Wearing an Oregon Ducks t-shirt, Larry Workman, of North Bend, Oregon, was taking a break from practicing his moves when he was randomly approached by Little Hollywood to answer a few questions about the sport.

Workman graciously introduced himself, and said he has been playing footbag for eight years, but did not perform well earlier in the week because his mind was elsewhere.

His 21 year old daughter, Mayleigh, has T-cell acute lymphoblastic leukemia and recently underwent a stem cell transplant. She is currently on a ventilator at a Portland area hospital in very serious condition. 

It has been a difficult journey.

The footbag championships coincided with his daughter's worsening condition, but provided Larry and his wife, Camille, brief respite. To help spread the word about blood cancers, the Workman's staffed an information table for Be the Match, a nonprofit marrow donor registry.

Be the Match targets healthy potential donors between the ages of 18-44, and they were successful in signing up four potential donors in Mayleigh’s honor.

Their feelings were raw, but they wanted to share their story with their footbag family.

A year ago, after experiencing symptoms she and her family didn’t understand for three months, Mayleigh was diagnosed with T-cell acute lymphoblastic leukemia. She received a stem cell transplant 19 days ago, but is now facing serious complications.

The Workman's have learned a lot of medical jargon in a short amount of time, and have been writing a blog to provide updates on Mayleigh's condition and share their knowledge with family and friends.

“We really need her white counts to come in so her body can begin healing. Today they doubled her fillgrastim shots that stimulate the stem cells. She's been getting this since day 7 and so far her counts haven't budged. It was her first double dose so hopefully this will help to kick start those cells to go to work. They have also found a virus present that for most of us would not be an issue but because she's neutropenic, they will need to keep an eye on it closely.

“We had a huge support system in my mom and my footbag family but my mom had to return home and the footbaggers have all went their separate ways. We are beyond stressed and our minds keep wandering but mostly we want to get that call that her counts are coming in and for that we need a miracle,” the Workman's wrote on Monday.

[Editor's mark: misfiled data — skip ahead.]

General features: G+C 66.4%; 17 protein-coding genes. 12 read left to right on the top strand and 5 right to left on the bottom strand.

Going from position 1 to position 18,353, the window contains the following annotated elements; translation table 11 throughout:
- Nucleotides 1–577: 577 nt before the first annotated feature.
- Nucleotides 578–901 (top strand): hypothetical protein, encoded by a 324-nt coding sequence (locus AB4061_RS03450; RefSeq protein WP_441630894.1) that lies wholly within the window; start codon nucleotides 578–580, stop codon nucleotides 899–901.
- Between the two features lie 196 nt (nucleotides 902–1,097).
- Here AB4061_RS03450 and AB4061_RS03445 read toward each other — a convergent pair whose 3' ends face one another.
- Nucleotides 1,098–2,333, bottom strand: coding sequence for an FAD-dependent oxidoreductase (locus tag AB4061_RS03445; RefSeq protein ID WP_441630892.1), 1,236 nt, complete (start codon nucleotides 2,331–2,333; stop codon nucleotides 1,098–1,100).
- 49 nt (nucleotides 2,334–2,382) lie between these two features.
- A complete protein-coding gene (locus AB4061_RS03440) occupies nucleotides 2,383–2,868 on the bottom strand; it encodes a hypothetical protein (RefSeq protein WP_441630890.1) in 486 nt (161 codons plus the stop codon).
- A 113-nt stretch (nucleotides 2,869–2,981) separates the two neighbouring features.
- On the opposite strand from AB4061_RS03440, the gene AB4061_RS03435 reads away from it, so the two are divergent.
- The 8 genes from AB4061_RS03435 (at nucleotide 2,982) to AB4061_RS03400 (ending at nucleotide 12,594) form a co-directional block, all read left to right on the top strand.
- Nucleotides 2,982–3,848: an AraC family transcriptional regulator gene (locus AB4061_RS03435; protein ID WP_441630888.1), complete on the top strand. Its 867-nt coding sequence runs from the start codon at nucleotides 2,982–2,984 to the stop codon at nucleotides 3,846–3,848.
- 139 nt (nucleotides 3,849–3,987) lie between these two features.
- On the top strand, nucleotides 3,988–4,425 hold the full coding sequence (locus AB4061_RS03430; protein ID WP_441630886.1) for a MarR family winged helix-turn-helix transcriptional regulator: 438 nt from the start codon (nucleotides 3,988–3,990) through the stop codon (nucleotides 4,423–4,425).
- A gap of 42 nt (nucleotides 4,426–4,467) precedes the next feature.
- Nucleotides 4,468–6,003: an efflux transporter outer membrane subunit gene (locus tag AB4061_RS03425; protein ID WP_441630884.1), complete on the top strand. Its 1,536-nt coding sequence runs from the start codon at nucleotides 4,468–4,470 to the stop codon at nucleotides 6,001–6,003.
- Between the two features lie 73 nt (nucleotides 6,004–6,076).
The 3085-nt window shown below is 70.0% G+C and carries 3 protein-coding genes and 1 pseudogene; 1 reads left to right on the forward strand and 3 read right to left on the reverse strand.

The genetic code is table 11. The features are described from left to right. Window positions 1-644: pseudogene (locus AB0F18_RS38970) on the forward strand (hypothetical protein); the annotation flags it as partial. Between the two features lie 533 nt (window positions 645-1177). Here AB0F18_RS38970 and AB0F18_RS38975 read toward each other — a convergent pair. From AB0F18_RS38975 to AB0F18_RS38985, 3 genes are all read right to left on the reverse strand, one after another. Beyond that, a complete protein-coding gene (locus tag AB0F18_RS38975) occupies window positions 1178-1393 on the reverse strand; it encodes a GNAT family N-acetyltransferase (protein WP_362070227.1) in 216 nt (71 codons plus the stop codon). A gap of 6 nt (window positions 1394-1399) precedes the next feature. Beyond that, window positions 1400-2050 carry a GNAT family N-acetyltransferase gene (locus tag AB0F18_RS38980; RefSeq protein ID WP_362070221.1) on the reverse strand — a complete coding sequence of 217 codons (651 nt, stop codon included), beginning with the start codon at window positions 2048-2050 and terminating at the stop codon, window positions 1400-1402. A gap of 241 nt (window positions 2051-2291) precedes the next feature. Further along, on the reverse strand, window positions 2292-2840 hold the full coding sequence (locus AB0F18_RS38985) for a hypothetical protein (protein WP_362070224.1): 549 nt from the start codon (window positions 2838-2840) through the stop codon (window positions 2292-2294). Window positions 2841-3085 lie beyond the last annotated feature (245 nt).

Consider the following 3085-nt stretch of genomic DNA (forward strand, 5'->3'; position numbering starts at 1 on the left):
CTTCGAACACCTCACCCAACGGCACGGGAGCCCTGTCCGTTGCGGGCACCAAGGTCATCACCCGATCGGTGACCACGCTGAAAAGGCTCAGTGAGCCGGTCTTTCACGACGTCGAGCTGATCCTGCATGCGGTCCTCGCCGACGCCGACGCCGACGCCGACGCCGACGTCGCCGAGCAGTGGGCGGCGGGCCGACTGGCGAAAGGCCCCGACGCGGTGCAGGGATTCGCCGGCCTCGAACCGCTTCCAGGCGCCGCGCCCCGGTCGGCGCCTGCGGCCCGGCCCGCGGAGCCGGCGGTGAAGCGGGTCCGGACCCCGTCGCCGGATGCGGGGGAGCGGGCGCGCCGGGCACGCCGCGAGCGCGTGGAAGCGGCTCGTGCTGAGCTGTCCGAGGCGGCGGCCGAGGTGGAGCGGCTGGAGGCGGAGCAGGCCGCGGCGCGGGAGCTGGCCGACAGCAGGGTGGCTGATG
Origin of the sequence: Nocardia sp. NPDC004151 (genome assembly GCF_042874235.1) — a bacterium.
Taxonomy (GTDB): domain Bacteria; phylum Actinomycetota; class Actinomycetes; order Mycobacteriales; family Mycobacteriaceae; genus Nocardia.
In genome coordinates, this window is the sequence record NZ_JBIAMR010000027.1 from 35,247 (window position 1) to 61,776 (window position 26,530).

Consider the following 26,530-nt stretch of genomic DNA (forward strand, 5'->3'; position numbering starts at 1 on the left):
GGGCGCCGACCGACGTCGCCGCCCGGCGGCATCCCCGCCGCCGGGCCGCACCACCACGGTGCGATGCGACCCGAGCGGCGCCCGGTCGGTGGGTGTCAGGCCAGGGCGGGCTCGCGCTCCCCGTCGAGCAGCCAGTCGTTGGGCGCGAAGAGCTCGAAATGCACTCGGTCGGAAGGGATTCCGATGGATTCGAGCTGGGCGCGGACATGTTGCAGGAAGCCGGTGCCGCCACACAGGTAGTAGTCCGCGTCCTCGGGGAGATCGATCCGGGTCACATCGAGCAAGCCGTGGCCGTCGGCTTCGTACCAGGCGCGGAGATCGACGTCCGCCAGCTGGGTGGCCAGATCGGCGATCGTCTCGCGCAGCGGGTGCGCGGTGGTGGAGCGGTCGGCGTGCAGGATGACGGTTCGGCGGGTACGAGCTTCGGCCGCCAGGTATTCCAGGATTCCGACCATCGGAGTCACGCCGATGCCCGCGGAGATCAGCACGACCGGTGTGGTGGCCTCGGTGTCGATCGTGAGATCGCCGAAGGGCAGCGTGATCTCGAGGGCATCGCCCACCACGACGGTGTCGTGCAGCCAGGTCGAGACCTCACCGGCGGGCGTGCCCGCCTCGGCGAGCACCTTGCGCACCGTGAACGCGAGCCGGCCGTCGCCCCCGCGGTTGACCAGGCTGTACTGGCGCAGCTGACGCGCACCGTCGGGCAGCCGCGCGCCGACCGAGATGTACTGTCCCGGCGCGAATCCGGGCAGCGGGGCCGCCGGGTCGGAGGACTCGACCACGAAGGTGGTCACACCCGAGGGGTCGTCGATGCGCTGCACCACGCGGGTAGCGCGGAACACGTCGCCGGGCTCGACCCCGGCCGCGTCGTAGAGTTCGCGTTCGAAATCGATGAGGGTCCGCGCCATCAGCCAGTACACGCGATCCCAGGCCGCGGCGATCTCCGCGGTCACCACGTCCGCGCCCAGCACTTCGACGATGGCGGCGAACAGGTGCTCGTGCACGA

Every three minutes, someone is diagnosed with blood cancer. About 14,000 patients are in need of a transplant nationwide. Seventy percent of patients don’t have a fully matched donor in their family.

Stalberger is emotional about the footbag family.

“It’s all very humbling to me. It’s fantastic. Mike was a free spirited person, and we didn’t know where it would go all those years ago…. I didn’t know anything, and after he died, I didn’t know who to trust…. I’m glad to still be a part of it all. You know, the footbag community is about family.

“….As for Mayleigh, we’re just lifting the family up in prayer and sending them positive energy and love. That’s the one word to describe what this is all about: love.”

Above: Paloma Pujol Mayo of Spain performed a routine to a musical medley which included Jailrock Rock by Elvis Presley. She won first place in the women’s individual routine.

Editor's Note, August 16: Little Hollywood has been informed that Mayleigh passed away the afternoon of August 15. Please see the note in the comment section from her family.

For more information about Be the Match and to receive a swab kit in the mail, go to http://join.bethematch.org/Mayleigh

When you join the Be the Match registry, it means you are helping to save a life. You complete a confidential registration and consent form and perform a cheek swab. No blood is drawn. Your cheek swab is tested for your tissue type to determine if you are a possible match for a patient in need. If you are called as a potential match, you must be committed to donate to any patient in need, and ready to follow through with further requirements. Adding more members with diverse ethnic backgrounds to the registry increases the variety of tissue types available, helping more patients find the match they need.